Plate - Ceramic, Asiatic Pheasants, circa 1840s-early 20th century Archaeology Reg. No: HA 187

Wild Rose was superseded by Asiatic Pheasants in the 1850s and was one of the cheapest transfer printed pattern available in the nineteenth century. Asiatic Pheasants was made by at least sixty factories over a period of about forty years and, behind Willow, was the most popular pattern in the second half of the 19th-century and into Edwardian times. It became a standard pattern produced on inexpensive wares.
Three rim fragments of earthenware plate from three separate items. Transfer print is blue 'Asiatic Pheasants', popular in the second half of the 19th century and into Edwardian times.
Acquisition Information:
Transfer from Godden Mackay Logan Heritage Consultants, 2009
Discipline: Archaeology - Historical

More information

Tagged with: world heritage, royal exhibition building, archaeology, eating dining, -1
Themes this item is part of: World Heritage, World Futures, Public Life & Institutions Collection, Royal Exhibition Building Western Forecourt Collection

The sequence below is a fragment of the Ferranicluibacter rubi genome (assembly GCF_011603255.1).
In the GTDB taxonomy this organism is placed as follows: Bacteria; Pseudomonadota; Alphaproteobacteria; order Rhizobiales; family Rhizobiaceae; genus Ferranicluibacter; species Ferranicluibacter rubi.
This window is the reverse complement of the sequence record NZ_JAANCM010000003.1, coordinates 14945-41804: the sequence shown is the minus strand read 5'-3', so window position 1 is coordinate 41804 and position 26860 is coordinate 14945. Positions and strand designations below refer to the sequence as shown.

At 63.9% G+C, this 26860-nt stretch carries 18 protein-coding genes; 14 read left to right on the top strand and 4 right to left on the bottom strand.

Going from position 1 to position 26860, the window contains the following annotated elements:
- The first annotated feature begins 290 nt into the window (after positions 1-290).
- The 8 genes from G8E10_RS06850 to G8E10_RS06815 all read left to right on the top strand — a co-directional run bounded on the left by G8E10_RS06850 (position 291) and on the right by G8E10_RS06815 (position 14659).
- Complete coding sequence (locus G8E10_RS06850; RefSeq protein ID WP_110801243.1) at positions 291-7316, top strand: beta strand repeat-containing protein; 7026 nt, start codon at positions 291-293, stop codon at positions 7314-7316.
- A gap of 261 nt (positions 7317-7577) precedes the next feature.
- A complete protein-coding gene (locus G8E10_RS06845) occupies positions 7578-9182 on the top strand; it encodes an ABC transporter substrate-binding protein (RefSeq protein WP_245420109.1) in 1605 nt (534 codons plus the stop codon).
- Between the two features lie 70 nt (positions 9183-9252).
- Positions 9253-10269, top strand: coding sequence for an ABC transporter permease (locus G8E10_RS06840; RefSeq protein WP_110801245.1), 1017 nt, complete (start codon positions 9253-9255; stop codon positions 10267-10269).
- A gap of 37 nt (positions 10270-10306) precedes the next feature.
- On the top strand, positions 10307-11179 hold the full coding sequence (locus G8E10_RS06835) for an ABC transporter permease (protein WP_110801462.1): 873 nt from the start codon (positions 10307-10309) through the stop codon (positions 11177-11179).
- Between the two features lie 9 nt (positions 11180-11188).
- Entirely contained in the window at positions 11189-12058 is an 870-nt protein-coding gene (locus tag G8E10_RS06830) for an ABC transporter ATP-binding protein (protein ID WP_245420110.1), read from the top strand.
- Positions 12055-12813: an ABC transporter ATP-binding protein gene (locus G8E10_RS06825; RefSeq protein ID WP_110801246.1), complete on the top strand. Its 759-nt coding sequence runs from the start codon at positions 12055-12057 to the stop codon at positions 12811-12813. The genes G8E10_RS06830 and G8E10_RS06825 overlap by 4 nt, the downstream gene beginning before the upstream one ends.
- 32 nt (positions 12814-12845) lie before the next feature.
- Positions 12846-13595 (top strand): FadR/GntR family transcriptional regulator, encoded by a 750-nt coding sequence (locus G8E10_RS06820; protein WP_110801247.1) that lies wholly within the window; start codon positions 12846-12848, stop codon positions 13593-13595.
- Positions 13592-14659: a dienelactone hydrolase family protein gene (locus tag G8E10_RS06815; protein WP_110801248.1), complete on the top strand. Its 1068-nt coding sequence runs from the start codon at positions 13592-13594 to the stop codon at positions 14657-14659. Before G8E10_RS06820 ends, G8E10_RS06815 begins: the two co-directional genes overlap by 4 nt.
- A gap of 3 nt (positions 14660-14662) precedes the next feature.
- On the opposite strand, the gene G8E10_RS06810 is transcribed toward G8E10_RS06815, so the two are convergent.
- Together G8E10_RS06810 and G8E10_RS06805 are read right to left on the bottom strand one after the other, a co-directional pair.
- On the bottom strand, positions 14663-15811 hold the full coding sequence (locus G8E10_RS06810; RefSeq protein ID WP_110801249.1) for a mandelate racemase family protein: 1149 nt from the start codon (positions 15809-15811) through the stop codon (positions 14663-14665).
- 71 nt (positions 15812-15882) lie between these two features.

Primary Classification: HISTORICAL ARCHAEOLOGY
Secondary Classification: Food Service
Tertiary Classification: plate
Activity: Food service
Specific Activity: Plate
Trench Unit Number: G12/9/13/011
Manufacturer: c 1840s-early 20th century
References: Klose and Malan 2000: 55; Coysh and Henrywood 1982: 29, Potter 1998: 8
  1. [Article - Journal] Klose, J & Malan, A. The Ceramic Signature of the Cape in the Nineteenth Century, with Particular Reference to the Tenant Street Site, Cape Town. The South African Archaeological Bulletin. 55: 49-59., 2000, 55 Pages
  2. [Book], R Henrywood, Arthur Coysh, The Dictionary of Blue and White Printed Pottery 1780-1880, Antique Collectors' Club, Woodbridge, 1982, 1982, 29 Pages
  3. [Chapter] Potter, J. Introduction, in Roberts, Gaye B. True Blue: Transfer Printed Earthenware. 7-10., 1998, 8 Pages

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